Cindy Davis

 

My name is Cindy Davis, and I’m the psychiatric nurse at CARES Community Clinic and I am here because I am a huge advocate of the homeless mentally ill. When you’re severely mentally ill, you don’t even remember to eat sometimes. You know, when you see them, their hygiene’s poor; they live on the streets, and food is one of their last priorities. So access to food is huge, especially when they have psychiatric medications—you need to take food with your medications.

 

It is amazing, some other people I see, they get public assistance. They get $185 a month, and then they get $220 a month in food stamps, so that’s $390 a month total to survive. And what can you get with that? Nothing.

 

The food banks are great, but sometimes our patients can barely make it there because they have post-traumatic stress disorder or they’re agoraphobic. You know, a lot of times we have patients that have an appointment but they wait in their car and we have to go out and get them for the appointments or wait outside. We have to go out and get them because they can’t be in crowds. They could never make it down to the food bank, so those food baskets from River City Food Bank are essential.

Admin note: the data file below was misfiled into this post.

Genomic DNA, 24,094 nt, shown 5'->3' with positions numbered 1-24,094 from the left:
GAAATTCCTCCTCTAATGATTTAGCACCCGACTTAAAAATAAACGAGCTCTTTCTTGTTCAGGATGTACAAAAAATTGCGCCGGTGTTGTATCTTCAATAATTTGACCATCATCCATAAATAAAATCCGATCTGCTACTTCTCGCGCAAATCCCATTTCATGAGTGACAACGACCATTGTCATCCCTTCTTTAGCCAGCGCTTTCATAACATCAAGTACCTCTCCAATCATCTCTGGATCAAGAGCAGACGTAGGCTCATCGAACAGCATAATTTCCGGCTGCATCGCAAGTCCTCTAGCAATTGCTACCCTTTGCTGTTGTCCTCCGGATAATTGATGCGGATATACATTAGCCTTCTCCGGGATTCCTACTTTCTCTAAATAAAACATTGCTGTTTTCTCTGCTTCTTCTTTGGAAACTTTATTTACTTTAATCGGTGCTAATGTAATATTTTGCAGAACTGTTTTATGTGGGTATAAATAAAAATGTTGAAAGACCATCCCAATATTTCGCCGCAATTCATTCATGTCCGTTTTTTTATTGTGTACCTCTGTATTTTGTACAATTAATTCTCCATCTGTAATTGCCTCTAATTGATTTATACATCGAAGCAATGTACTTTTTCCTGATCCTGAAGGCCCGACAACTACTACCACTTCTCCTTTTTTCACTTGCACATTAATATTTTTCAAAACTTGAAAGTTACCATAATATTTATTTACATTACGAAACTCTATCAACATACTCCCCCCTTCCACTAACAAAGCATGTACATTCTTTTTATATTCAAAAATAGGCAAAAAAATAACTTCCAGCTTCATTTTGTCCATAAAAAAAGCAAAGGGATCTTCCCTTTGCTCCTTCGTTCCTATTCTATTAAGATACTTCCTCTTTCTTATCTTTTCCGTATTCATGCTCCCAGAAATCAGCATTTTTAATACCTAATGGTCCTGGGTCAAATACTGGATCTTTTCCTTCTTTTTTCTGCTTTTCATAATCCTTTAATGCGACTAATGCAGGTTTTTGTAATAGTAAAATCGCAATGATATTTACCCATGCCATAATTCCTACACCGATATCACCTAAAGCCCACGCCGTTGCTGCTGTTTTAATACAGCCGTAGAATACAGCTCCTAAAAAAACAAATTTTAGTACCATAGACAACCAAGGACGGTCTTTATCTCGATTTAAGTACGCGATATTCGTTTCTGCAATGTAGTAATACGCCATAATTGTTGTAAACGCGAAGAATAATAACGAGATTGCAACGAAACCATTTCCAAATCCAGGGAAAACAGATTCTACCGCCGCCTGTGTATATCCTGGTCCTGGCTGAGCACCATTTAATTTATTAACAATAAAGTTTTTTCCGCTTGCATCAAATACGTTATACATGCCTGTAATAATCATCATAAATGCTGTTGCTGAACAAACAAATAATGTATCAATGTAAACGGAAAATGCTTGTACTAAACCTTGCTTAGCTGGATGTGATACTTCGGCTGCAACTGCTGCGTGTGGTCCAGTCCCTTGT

The food baskets, they’re really great. I’m really surprised to look in them. They’ve got a variety of peanut butter, juice, a lot of times fruit, wheat bread, canned food but canned healthy food. They’re excellent. They’ve really put together a nutritious basket for them, and I know that a lot of people unfortunately depend on it, especially towards the end of the month. You know, I’m sure a lot of people get disgusted by the people that they see on the streets. I think that those are the silent sufferers and those are the people that need a voice.

"The food banks are great, but sometimes our patients can barely make it there because they have post-traumatic stress disorder or they’re agoraphobic."

Cindy DavisStorybooth
00:00

Share This Story